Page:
How a Senior Residence Helps You Grow StrongerAssisted living and senior residences have come a long way, becoming places for seniors to thrive and grow. Lets take a look at some of the innovative ways that senior living communities help older adults to grow stronger, and become healthier and more vibrant.Wellness and Comprehensive Care ProgramsThe most beneficial communities for seniors offer wellness programs that address their specific needs and mobility capabilities. From tailored fitness plans and physical therapy sessions to community activities that encourage cognitive function, each program should be geared towards increasing vitality and strength. As a result, residents may experience a significant reverse in frailty as well as mental and physical decline.Grow Stronger Through Fitness and NutritionNutritious meals are key to successfully fighting off frailty as we age. Senior living communities provide residents with a well-balanced, nutrient-rich diet that is modified around specific dietary needs. This information will be outlined in their comprehensive care plan, which should be reviewed periodically for any new developments. Without proper nutrition, a senior cannot feel their best and grow stronger and assisted living communities can help.Engagement and Participation to Feel YoungerIsolation is one of the primary root causes of frailty in older adults. Trained caregivers in senior living communities are tasked with ensuring that each resident can participate in organizing a diverse calendar of activities that cultivate social bonds. Remaining engaged with others in the residence via events, games, entertainment and educational opportunities will significantly reduce feelings of loneliness and isolation. Not only that but interacting with others can boost cognitive function and develop a strong sense of community.Ready Access to HealthcareOne of the most common dangers of remaining at home is the potential of wandering or falling. As we grow older, however, having prompt access to healthcare is essential. By moving into a senior living community, residents can enjoy the convenience of onsite care services and experienced health care professionals. Being in close proximity allows better monitoring of a seniors health, allowing doctors to answer questions and offer preventative care, thus working to avoid frailty-related issues.Stimulation of Cognitive Processes Helps Us Grow StrongerKeeping the mind sharp and active is vital when combatting frailty. The advancement of knowledge in the area of cognitive and mental health has allowed care professionals to understand the human mind better than ever before. Assisted living and memory care centers can therefore structure games, educational programs and memory exercises that address each individuals unique needs. This level of personalization plays a vital role in supporting mental resilience and comprehensive mind-body wellness.Modified and Safe Living SpacesWhere we spend our days as we age greatly influences our level of declining frailty. Senior living facilities thoughtfully design living spaces that guarantee optimum safety, incorporating wide hallways, large print signs and water stations throughout the community. These adaptations all work to minimize the risk of accidents that may lead to weakness. Required modifications to apartments are then easily made as care needs develop and evolve, further supporting a healthy lifestyle.In other words, senior living residences are not just another random place to call home; they are vibrant, stimulating and engaging spaces where seniors can enjoy their golden years. By remaining active, interactive and healthy, they can actually grow stronger as time goes on.My Care Finders Can HelpAt My Care Finders, our professional team of senior care advisors works with families to determine the best residence for their loved one. If you need advice, knowledge or assistance, call us today. We are dedicated to the overall health and happiness of your senior family member.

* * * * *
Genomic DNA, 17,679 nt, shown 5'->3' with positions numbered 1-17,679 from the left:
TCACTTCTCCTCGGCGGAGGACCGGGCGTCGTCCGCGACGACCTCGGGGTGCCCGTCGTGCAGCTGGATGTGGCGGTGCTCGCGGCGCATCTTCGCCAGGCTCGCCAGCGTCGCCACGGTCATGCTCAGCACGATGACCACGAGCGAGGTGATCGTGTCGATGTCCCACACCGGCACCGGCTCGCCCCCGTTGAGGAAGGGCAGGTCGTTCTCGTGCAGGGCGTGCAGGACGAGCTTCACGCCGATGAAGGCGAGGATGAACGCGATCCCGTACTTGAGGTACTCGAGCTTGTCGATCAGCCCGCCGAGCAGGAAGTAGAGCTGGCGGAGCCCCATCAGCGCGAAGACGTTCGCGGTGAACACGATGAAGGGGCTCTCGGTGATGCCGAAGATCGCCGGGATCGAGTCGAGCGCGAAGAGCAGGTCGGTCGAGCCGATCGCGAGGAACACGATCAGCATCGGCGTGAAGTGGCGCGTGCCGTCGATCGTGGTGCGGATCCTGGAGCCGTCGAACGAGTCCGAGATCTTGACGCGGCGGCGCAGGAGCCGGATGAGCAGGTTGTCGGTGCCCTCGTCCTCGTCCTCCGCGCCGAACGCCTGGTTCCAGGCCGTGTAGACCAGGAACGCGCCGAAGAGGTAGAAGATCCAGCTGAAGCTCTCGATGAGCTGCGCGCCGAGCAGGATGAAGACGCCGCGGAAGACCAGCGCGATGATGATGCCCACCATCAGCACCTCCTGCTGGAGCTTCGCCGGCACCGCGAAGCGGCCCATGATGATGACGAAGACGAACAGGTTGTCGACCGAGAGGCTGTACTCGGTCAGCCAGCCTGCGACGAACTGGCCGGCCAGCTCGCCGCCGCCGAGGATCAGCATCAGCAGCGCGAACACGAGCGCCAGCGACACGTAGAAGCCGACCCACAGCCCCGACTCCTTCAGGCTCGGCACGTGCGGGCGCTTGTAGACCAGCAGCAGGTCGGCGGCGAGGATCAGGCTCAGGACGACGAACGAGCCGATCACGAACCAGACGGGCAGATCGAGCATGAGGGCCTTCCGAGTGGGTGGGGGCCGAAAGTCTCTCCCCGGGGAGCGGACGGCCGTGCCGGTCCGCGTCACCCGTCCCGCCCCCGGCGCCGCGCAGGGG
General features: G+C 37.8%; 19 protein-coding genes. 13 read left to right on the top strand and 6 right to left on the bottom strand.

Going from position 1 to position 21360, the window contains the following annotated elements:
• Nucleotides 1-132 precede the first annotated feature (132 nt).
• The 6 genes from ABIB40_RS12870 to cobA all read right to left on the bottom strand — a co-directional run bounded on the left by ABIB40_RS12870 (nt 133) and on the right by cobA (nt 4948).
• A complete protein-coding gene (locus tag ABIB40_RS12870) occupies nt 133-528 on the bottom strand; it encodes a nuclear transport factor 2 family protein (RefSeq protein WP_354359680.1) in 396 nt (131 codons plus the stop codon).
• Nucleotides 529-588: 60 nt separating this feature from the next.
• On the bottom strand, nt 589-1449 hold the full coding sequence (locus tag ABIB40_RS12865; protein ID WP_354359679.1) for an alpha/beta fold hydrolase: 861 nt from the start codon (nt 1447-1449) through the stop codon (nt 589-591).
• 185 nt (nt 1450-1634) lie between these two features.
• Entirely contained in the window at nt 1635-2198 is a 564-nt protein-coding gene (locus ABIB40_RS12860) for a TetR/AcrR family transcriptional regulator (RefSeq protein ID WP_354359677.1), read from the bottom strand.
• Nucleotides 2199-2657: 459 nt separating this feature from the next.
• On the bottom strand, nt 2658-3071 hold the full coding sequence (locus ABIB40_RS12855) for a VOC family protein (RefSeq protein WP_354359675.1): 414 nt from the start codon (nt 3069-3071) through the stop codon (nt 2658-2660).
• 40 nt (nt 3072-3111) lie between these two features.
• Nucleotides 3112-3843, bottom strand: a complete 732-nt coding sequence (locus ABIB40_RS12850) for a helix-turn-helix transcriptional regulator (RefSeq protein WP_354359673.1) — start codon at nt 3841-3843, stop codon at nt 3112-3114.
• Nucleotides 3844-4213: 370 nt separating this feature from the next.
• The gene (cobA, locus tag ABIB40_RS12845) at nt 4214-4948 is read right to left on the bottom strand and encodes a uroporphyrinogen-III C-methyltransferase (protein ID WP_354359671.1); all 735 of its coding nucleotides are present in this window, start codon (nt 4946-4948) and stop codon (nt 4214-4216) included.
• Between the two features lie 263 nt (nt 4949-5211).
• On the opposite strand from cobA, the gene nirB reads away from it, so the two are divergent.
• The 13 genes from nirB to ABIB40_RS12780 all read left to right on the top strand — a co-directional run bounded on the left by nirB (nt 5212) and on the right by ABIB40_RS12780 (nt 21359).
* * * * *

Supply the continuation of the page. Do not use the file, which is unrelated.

How Walking Can Boost Your Brain Power

Your brain isnt exempt from the aging process. In fact, cognitive decline technically begins as early as your thirties. But that doesnt mean you should just give in and allow time to take its toll without a fight. You can slow and, in some ways, even regain some of your cognitive health. And the simple act of regular walking can play a key role in boosting your brain power.When you hit your 30s, your working memory begins to fade so that recalling bits of information and passwords becomes more of a challenge. By the time you slide into your 40s, you begin to lose brain volume at the rate of 5% per decade. And of course, this affects memory, recall, and focus.But a recent study suggests that you can reverse the deteriorating effects of aging on your brain. The study revealed that six months of regular, brisk walking improved more than just cardiovascular fitness. It also brought improvements to the brains white matter and memory. What does this mean for you? And how does walking impact dementia and overall age-related memory loss? Heres what we know.Walking Improves White Matter and MemoryThe study compared walking to other forms of exercise such as stretching, balancing, and choreographed dancing. The participants were healthy but inactive adults, over half being female. All were over the age of 60. They had no history of dementia, stroke, or other neurological issues.Researchers established their baseline measures in areas of cardiorespiratory fitness, memory, and processing skills. They also performed an MRI to capture the function and health of existing white matter. The participants engaged in exercise three times per week for six months. The walking group took a brisk 40-minute walk each session.At the end of the study, researchers repeated the brain tests for comparison.Walking Boosts Brain Power More Than DancingWalkers and dancers had better cardiovascular health after the six months of routine exercise. And researchers also found that both groups experienced improvements in white matter. But the positive changes in the white matter of the walking group were more prevalent. According to the MRIs, certain parts of the brain were larger and lesions (indicating damage to the brain) had shrunk during the study.Researchers targeted specific regions of the brain for measurement, regions that are more susceptible to decline during aging. The research is crucial to scientists, proving that white matter is responsive to change and is essentially pliable. Deterioration at this stage isnt necessarily fixed.Walking Is Good for Your Heart and BrainOnly the walking group experienced changes in white matter that were associated with improved memory. But researchers arent sure why walking had a greater impact on white matter and memory than dancing. Similar results were expected since both activities are moderate intensity cardiovascular exercises. Its possible that the instruction the dancers received kept them from more vigorous and constant movement. This means that the key to boosting memory power is aerobic exercise, constant movement with a steady supply of oxygen.Exercise that consistently elevates your heart rate is good for your heart, and research continues to reveal that what is good for your heart is good for your brain too. Aerobic exercise increases oxygen to all parts of your bodyincluding your brain. This increased oxygen can lower high blood pressure, one of the biggest risk factors for neurological diseases and dementia. And that risk is further diminished since routine physical activity also decreases stress and improves sleep, both of which impact memory.The study is also valuable since its one of the few of its kind that was conducted as a controlled trial. Previously, most studies asked participants to report activities they were already doing rather than coming to exercise in a controlled environment.What About Gray Matter?Most of the previous studies on physical activity and cognitive decline focused on gray matter, your brains outer layer where many of your neurons are concentrated. But this research zeroed in on the lesser studies aspect of your brainwhite matter. Its found in your brain's deeper tissues. White matter includes extensions of neurons called nerve fibers. While your gray matter can be likened to a light bulb and your white matter to the electrical wiring that carries the current.Yes, gray matter is important, but to battle cognitive decline and age-related memory loss, you also need to revitalize and support the white matter that keeps everything going. We now understand why walking is powerful for your brain as it impacts both white and gray matter.Time to Start Walking for Brain HealthWhite matter is prone to degeneration whether due to healthy aging or dementia. If you want to keep your mental acuity for as long as possible, consider adding some brisk walking to your schedule at least three days per week. If youre new to exercise or walking, its okay to start small work your way up to 30-40-minute sessions. This will give you maximum impact, especially if youre only walking a few times per week.But walking benefits your health far beyond boosting brain power. Check out our article, 7 Benefits of Walking that Might Surprise You.TYE Medical offers premium incontinence products in a variety of sizes and absorbencies. Shop our online store for free and discreet shipping on all orders